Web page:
Questions about MERP claims

This column first appeared in the San Antonio Express News and other Hearst Newspapers on October 12, 2018.

MERP is the Medicaid Estate Recovery Program, a facet of the Medicaid program that has existed since 2005. Whenever any person applies for Medicaid benefits (for instance, to help pay for a nursing home) that person is informed, in writing, about MERP and its processes. Eventually, when the Medicaid recipient dies, MERP’s task is to recover for the state whatever it can legally recover, as reimbursement for the taxpayer’s assistance.


The MERP regulations set out a variety of situations under which MERP cannot pursue a claim. For instance, if there is a surviving spouse then MERP cannot pursue a claim. After the state is informed of the death of the Medicaid beneficiary, MERP’s collection agent – called HMS – sends a letter to someone close to the decedent (like the person who indicated on the Medicaid application that they should be contacted). The letter asks whether there are any circumstances which would cause HMS to cease pursuing a claim. If such a reason exists and is reported, HMS will indeed cease.


Legally, there are two sides to the MERP process. First is the official yet preliminary correspondence in which HMS as a collection agency tries to bully the family into paying. This is not yet the “claim” and is not yet legally enforceable. Second is the actual claim which must be filed by MERP in probate court. They must do so within certain time limits, and if there is no probate then they have no legal forum in which they can enforce their claim.


One of MERP’s regulations states that their claim must be cost effective for the state to take action. By definition, if the estate has value below $10,000 then MERP will not pursue a claim. Also, they may not include in their calculations the value of any life insurance policy that was payable to a third party (like the children) instead of being paid to the decedent’s estate. So, the answer for MG above is that you will be pestered with MERP’s preliminary correspondence, that they should not have a legal claim, and that since there will be no probate they have no way to legally enforce a claim.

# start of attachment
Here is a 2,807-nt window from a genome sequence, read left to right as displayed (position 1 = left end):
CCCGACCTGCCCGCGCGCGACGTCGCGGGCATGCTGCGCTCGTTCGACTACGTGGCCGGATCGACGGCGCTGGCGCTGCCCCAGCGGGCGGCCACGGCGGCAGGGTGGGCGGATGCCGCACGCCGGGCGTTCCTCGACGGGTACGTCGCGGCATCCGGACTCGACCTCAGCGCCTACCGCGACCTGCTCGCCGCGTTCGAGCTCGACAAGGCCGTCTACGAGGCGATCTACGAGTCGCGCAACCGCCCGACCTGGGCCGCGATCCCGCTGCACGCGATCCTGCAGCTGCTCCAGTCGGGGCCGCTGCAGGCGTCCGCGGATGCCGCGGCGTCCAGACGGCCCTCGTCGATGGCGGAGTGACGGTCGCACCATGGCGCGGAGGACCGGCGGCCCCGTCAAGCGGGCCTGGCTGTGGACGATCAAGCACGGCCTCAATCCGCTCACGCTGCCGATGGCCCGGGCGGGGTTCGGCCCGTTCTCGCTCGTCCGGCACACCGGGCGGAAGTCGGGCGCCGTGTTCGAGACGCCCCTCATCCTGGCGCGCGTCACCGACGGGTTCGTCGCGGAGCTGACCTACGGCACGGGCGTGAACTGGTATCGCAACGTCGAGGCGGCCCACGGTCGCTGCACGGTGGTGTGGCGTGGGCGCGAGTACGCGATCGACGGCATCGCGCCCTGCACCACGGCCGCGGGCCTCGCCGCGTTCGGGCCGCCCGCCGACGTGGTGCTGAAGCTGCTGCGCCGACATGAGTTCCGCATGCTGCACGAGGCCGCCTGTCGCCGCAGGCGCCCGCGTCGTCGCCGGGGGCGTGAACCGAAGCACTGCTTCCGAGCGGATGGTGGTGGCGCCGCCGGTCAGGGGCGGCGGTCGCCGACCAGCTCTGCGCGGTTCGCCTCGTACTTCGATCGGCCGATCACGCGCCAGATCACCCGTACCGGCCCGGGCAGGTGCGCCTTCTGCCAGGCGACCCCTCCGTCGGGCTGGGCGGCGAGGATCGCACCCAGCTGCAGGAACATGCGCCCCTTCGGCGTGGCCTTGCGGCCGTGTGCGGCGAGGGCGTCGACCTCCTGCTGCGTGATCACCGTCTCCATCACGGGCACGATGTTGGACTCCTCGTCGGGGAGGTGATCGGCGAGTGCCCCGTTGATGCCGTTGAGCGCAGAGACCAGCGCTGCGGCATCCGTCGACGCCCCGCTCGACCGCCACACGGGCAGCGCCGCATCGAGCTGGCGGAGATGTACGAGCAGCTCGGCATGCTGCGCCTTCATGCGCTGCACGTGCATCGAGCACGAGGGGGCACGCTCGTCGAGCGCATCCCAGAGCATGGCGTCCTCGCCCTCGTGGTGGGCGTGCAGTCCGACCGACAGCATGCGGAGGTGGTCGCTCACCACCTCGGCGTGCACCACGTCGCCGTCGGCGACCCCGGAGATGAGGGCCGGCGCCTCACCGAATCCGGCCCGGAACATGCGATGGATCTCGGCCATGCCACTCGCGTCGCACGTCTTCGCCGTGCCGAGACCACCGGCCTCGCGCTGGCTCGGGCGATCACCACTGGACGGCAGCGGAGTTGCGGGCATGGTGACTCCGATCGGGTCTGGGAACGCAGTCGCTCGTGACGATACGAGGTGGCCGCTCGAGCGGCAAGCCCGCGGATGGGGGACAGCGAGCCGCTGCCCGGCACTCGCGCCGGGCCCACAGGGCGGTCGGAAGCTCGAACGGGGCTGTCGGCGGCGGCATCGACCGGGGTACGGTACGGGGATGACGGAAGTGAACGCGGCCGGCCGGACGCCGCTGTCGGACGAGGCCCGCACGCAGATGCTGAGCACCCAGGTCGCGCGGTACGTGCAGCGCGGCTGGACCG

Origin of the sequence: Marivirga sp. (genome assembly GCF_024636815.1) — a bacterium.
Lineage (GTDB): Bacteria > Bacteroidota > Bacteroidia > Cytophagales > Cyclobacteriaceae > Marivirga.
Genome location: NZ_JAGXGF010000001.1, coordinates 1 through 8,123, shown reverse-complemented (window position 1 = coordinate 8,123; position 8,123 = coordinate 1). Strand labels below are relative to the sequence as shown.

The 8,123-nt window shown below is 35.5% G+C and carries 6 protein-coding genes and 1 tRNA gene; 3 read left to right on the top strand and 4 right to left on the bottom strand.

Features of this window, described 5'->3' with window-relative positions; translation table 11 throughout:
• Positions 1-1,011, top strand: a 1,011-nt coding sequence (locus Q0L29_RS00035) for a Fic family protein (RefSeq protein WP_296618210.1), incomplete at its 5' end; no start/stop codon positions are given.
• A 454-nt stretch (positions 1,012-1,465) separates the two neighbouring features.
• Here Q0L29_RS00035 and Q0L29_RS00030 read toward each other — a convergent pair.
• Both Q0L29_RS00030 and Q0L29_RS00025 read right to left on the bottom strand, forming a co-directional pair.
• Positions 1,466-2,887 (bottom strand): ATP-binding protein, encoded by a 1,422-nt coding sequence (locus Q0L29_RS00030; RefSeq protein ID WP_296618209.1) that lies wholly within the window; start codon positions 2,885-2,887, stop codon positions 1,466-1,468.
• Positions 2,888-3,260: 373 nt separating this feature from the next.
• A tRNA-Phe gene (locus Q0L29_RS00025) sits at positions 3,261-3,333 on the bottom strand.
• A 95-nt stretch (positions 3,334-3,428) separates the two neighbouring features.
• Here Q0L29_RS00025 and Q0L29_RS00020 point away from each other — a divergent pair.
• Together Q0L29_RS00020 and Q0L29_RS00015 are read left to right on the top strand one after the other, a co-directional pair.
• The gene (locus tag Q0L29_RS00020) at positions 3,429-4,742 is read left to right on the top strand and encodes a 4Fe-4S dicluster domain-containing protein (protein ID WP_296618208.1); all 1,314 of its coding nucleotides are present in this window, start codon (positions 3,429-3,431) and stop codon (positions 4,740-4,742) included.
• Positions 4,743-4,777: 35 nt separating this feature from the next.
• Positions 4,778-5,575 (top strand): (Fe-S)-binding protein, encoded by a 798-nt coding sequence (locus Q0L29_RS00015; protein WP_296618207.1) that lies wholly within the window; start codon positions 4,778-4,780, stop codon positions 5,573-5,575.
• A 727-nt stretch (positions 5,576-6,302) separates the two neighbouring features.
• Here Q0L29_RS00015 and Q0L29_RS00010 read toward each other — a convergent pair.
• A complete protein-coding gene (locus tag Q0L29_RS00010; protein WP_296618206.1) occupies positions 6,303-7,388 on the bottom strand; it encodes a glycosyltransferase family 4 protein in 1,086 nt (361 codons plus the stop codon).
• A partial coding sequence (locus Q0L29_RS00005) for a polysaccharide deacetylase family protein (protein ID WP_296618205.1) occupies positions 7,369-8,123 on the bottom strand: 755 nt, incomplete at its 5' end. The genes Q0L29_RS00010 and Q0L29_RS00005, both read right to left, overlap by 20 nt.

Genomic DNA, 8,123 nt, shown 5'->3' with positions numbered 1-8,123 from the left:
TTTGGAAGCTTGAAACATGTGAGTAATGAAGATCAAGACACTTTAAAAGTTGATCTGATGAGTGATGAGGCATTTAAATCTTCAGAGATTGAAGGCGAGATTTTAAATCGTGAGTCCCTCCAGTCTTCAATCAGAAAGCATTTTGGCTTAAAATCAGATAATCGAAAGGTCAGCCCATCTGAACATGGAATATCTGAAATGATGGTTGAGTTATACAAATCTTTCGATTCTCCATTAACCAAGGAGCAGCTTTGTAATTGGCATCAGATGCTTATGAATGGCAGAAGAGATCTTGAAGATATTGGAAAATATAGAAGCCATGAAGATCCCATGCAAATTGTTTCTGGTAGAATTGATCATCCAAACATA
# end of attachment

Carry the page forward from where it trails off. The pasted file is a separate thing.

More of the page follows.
Another MERP regulation is that, when they do bring a claim in probate court, their claim must be classified along with all other claims received by the Executor. A secured claim, like a home mortgage or reverse mortgage, takes priority over the MERP claim. The bank will get its money because it has a lien against the house to enforce its claim. MERP cannot place liens. So, the answer for SB above is that the loan gets paid before MERP gets paid.


Whenever a loved one dies, who was a Medicaid beneficiary, it is a good idea for the Executor and immediate family to consult with a Certified Elder Law Attorney about probate and about the MERP process as it applies in their situation.

Paul Premack is a Certified Elder Law Attorney with offices in San Antonio and Seattle, handling Wills and Trusts, Probate, and Business Entity issues. View past legal columns or submit free questions on legal issues via www.TexasEstateandProbate.com or www.Premack.com.

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Paul Premack, 2019-2020 President of the Texas Chapter of the National Academy of Elder Law Attorneys (NAELA) is *Certified as an Elder Law Attorney ( CELA ) by the National Elder Law Foundation as accredited by the Texas Board of Legal Specialization and the ABA. He is licensed to practice law in Texas and in Washington State, and handles San Antonio Probate and Bexar County Probate, Wills, Living Trusts, Estate Planning, and writes the legal column for the San Antonio Express News.

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